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#3812 - Friday, February 15, 2010 - Editor: Gloria Lee

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  • Gloria Lee
    #3812 - Friday, February 15, 2010 - Editor: Gloria Lee The Nonduality Highlights - http://groups.yahoo.com/group/NDhighlights That s all you have to do - just
    Message 1 of 1 , Feb 20, 2010

      #3812 - Friday, February 15, 2010 - Editor: Gloria Lee
      The Nonduality Highlights -
      "That's all you have to do - just abide in that stillness.

      If you know how to be with that stillness without looking for
      anything else then that stillness is no longer just a stillness and
      that stillness is the Buddha Mind, it is the luminous awareness.

      In that stillness you are going to discover your true nature.

      The discovery of your true nature is the true liberation, is the
      bodhi, is the great awakening."

      -Tulku Thubten Rinpoche
      Found at the website http://buddhamandala.org/teaching.html
      posted to DailyDharma

      Question:What is intuition?

      Eckhart Tolle:  You could say that intuition is a kind of knowing, but you
      don't know how you got there.  You know something, but you don't know by
      what path you've arrived at what you know.  It's a sudden arising of
      knowledge or knowing something, but "I don't know how I know this".  What is
      at work here is non-conceptual intelligence, when intuition arises.

      Intuition is not arrived at by thinking, not by logic.  It's arrived at in a
      way that we cannot explain.  It is closely related to creativity and
      inspiration.  Inspiration also comes from that place.  It is given to you.
      [It is given to] all great artists, musicians, writers, and even great
      scientists who made deep discoveries that were revolutionary - like
      Einstein.  Einstein had a 'sense' of his theory of relativity.  Before he
      could fully prove it, he already knew it was true.  It was intuition that
      came to him.  Of course, he had done a lot of thinking before that happened.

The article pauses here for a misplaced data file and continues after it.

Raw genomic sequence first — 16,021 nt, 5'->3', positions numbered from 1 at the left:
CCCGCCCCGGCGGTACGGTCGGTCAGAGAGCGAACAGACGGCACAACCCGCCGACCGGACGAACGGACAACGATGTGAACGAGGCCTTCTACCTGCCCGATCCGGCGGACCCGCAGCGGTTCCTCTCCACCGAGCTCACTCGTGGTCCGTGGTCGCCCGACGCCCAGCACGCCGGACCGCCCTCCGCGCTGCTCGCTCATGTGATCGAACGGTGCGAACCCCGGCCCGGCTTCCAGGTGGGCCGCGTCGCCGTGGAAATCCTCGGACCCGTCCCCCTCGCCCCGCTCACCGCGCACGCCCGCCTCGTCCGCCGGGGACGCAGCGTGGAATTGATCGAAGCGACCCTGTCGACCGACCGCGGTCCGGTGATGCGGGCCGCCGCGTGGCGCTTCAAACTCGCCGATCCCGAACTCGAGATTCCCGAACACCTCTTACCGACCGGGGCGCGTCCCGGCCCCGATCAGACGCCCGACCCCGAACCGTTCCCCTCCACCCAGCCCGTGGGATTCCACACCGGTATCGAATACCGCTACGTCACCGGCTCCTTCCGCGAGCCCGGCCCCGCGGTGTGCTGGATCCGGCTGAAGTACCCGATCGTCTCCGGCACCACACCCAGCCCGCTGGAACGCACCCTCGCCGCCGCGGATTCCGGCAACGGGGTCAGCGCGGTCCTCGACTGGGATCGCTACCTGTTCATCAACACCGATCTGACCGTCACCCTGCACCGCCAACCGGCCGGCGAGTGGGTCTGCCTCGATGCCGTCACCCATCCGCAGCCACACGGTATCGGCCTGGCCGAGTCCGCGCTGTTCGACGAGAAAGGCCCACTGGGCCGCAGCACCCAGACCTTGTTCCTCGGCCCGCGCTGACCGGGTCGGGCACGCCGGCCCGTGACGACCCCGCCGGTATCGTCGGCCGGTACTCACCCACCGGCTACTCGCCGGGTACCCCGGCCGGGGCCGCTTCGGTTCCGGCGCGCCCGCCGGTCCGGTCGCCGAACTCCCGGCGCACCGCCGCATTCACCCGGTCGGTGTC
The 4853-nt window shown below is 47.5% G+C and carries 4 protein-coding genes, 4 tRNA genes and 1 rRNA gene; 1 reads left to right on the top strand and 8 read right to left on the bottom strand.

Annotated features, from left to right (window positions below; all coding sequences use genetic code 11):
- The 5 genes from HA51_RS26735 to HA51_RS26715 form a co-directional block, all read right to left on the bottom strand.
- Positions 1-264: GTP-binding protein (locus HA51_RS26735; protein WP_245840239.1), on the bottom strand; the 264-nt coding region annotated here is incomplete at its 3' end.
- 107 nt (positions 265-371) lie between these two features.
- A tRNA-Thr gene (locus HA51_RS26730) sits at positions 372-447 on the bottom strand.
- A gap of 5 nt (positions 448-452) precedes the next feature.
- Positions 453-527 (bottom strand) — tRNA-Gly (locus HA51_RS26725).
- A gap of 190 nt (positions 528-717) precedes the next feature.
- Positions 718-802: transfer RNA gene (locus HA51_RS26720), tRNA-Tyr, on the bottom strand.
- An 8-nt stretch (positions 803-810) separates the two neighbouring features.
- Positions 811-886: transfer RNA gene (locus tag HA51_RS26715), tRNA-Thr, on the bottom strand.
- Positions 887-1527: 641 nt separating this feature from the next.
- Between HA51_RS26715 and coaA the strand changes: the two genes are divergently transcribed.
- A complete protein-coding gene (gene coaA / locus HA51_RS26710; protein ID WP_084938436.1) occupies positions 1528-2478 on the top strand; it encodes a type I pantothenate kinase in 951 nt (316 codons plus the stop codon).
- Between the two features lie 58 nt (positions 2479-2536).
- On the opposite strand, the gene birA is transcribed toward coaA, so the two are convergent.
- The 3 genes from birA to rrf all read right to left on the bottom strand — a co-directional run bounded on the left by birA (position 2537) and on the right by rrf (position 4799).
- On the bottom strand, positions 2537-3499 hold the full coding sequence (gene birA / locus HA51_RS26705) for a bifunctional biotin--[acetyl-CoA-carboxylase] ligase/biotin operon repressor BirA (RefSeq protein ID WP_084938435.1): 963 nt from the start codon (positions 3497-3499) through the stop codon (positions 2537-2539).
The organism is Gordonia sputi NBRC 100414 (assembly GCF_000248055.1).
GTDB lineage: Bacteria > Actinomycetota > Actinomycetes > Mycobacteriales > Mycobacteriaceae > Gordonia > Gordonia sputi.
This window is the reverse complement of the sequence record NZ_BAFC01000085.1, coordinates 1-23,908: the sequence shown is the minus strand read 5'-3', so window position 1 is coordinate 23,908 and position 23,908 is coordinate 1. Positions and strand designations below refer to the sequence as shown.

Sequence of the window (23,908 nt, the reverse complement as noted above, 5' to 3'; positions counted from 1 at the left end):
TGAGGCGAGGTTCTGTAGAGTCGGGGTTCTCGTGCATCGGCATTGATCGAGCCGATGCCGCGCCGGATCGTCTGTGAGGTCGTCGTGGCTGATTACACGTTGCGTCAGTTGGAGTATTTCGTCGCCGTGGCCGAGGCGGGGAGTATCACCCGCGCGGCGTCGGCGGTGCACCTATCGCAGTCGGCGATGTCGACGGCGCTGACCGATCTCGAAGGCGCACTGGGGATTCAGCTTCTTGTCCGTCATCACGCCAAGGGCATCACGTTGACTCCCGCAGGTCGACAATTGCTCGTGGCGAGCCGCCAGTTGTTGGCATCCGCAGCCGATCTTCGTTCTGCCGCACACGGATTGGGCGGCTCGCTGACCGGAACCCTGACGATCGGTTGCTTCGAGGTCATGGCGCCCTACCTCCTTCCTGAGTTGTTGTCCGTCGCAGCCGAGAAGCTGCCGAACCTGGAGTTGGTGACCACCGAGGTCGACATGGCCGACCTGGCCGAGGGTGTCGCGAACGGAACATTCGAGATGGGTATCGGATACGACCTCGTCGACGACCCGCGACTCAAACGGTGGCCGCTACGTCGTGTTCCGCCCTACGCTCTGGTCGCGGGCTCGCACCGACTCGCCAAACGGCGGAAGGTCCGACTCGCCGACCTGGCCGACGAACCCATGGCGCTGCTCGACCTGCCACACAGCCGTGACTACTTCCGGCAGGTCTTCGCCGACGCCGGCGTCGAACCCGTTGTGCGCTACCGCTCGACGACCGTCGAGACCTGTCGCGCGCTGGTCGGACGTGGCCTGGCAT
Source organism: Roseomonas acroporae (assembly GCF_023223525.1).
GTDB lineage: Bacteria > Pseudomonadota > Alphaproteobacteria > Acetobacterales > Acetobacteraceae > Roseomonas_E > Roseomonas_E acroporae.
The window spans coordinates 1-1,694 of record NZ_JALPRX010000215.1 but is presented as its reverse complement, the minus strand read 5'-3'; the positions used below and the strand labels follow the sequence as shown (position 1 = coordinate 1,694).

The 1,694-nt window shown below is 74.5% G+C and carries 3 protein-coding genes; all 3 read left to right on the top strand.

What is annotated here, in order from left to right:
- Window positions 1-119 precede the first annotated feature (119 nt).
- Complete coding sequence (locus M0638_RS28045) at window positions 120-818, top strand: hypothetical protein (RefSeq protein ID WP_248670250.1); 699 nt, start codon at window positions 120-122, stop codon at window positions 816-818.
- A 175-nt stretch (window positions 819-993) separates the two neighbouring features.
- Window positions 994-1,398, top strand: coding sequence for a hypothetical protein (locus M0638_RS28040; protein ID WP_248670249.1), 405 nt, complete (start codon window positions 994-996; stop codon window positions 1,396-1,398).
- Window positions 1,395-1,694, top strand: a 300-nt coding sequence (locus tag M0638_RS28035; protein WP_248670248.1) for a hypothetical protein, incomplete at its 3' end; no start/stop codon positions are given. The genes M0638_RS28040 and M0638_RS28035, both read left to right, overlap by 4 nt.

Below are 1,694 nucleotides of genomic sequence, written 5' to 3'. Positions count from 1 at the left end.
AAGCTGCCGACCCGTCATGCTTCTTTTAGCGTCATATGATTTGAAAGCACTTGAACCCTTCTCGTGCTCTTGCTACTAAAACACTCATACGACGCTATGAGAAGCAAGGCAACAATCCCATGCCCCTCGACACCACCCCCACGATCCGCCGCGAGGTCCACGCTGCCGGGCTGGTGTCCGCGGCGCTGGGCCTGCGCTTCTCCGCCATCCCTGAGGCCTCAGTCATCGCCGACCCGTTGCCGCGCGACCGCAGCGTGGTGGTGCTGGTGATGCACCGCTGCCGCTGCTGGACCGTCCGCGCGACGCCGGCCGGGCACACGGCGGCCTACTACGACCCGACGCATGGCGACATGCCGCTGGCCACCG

Sometimes you have to do a lot of thinking, and then suddenly, thinking
      doesn't get you anywhere anymore, and you stop thinking, and you go out and
      take a few deep breaths.  Or you go out into nature and sit under a tree.
      And suddenly, intuition is there.  Something you couldn't have arrived at
      through thinking.

      It's vital for every human being to contact that place within, where
      intuition arises, because otherwise you are confined to the limitations of
      your conceptual mind.

      Otherwise, your life is just repetitive, and no new ideas can come.  If it's
      a fresh and new idea, it comes from a place where all creativity arises -
      which ultimately, is the stillness within.  That's where intuition arises.
      If you can be still even for a moment, then there's a possibility that some
      intuitive thing arises as a thought or as a spontaneous thing that you say,
      and you've surprised yourself.  Maybe somebody needs your help or advice,
      and rather than thinking "I should be helping that person.  What can I say
      next to help them?", rather than that you just become still, listen, look.
      And suddenly you may find yourself saying something.  It's intuitive.
      Suddenly a deeper intelligence comes and uses your mind.

      That's what we call intuition.  Realize that this is at the basis of all
      creative activities, all truly creative activities.  Perception is something
      that comes from the outside, and intuition comes from the inner.  It comes
      from you.  It is essentially one with who you are, intelligence itself.

      The easiest way to develop intuition is to develop the ability to be still
      at times.  Rather than "trying" to develop intuition, go to the place where
      all intuition arises.  You don't need to worry about becoming more intuitive
      if you focus more on being still.  Not necessarily for long periods of time,
      but have moments of stillness in your life, so that every day is
      interspersed with moments of stillness.

      You could just close your eyes and take one or two deep breaths.  Or you don't